*Bounty: 100*

*Bounty: 100*

I have an unknown (discrete) probability distribution $p={p_s}$, where $p_s$ is the probability of observing configuration $s$. To each configuration is associated an energy that I can compute $E_s$.

If I want to estimate the mean

$$

langle E rangle_p := sum_s E_s p_s (1)

$$

by drawing $N$ samples, I will clearly use the sample mean estimator:

$$

M_E := frac{1}{N} sum_j E_j (2)

$$

where $E_j$ is the energy that I obtained at the $j-$th draw.

At this point something happens and my distribution $p_s$ is changed just a bit, but in an unknown way, i.e., the new distribution is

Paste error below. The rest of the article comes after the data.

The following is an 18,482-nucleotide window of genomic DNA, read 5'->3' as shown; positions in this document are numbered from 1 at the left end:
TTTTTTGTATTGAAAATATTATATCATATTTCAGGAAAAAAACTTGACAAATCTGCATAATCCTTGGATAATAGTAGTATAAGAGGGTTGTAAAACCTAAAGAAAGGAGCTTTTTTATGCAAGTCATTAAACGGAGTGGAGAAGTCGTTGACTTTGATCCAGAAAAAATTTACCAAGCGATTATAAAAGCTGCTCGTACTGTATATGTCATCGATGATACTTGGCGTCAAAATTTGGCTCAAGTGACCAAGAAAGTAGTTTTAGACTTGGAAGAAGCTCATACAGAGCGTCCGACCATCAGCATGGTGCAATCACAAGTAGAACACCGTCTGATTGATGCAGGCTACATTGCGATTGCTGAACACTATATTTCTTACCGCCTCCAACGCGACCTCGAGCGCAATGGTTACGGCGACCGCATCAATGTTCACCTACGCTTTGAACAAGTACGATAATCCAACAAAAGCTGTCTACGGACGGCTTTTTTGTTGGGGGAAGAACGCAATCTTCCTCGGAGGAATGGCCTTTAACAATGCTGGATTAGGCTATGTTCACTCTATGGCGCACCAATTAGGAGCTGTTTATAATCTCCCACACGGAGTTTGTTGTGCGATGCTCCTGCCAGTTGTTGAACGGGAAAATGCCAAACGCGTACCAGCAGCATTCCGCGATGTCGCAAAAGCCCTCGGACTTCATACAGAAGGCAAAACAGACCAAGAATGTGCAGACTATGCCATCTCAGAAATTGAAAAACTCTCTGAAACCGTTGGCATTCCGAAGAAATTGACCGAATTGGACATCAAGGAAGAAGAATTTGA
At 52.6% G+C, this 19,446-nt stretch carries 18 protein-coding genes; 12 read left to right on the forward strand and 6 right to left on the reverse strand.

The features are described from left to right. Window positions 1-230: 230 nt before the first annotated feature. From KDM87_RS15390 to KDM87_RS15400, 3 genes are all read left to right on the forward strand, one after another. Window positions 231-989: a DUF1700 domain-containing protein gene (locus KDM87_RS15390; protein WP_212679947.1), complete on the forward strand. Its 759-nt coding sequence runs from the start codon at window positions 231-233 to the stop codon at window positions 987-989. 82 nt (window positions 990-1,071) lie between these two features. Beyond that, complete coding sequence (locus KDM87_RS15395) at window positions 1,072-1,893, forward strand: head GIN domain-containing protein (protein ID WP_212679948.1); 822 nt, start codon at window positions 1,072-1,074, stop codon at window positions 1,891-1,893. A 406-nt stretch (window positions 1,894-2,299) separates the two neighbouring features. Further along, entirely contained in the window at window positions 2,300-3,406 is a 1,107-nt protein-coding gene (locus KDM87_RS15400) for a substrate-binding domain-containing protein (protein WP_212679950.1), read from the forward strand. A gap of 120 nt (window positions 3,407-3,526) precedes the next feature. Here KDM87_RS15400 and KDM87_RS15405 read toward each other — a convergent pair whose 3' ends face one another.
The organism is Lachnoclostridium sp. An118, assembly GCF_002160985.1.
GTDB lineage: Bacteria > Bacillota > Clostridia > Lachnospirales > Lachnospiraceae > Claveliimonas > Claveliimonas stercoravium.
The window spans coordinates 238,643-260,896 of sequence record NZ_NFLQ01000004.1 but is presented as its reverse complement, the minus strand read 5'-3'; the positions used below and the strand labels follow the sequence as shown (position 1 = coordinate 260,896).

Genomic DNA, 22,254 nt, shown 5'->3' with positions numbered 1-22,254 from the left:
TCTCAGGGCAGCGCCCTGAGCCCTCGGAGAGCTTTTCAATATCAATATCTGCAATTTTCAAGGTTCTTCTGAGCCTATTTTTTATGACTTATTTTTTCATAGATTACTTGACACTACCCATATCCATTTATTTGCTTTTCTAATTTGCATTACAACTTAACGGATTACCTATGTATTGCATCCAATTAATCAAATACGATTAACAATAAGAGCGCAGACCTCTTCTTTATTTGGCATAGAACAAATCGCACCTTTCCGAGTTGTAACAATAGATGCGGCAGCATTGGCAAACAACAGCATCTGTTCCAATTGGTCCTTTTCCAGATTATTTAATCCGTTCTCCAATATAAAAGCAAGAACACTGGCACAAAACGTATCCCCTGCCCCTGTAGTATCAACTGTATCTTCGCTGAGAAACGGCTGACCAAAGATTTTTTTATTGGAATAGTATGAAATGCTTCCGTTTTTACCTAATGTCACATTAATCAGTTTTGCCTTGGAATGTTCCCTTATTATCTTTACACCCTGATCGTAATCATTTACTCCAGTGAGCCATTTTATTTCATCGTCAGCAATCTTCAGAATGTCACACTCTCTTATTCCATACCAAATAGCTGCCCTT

$$

p_s to p’_s = p_s +delta p_s.

$$

The energy of each configuration is unchanged.

Now I would like to estimate the new average

$$

langle E rangle_{p’} := sum_s E_s p’_s

$$

Is there a way to do that, that takes into account that I have some knowledge of $p’$ [namely, I already estimated (1) via (2)]? The goal is to minimize the number of samples $N$ that need to be taken.

**EDIT**

Let me add something as to why this may not be hopeless.

On the one hand, once my distribution changed, *without taking any additional sample* I can simply guess the average with the previous estimation. The question is essentially if I can do better than that?

On the other hand I can assume that my perturbation is of order $epsilon$, can I obtain an estimation of the new mean up to the same order (at least approximately)?

I’d be interested in any reference or even a no-go theorem or no-go argument.

**EDIT 2**

I was hoping that something like Kalman filtering or Bayesian inference could do the trick but I know too little in that field.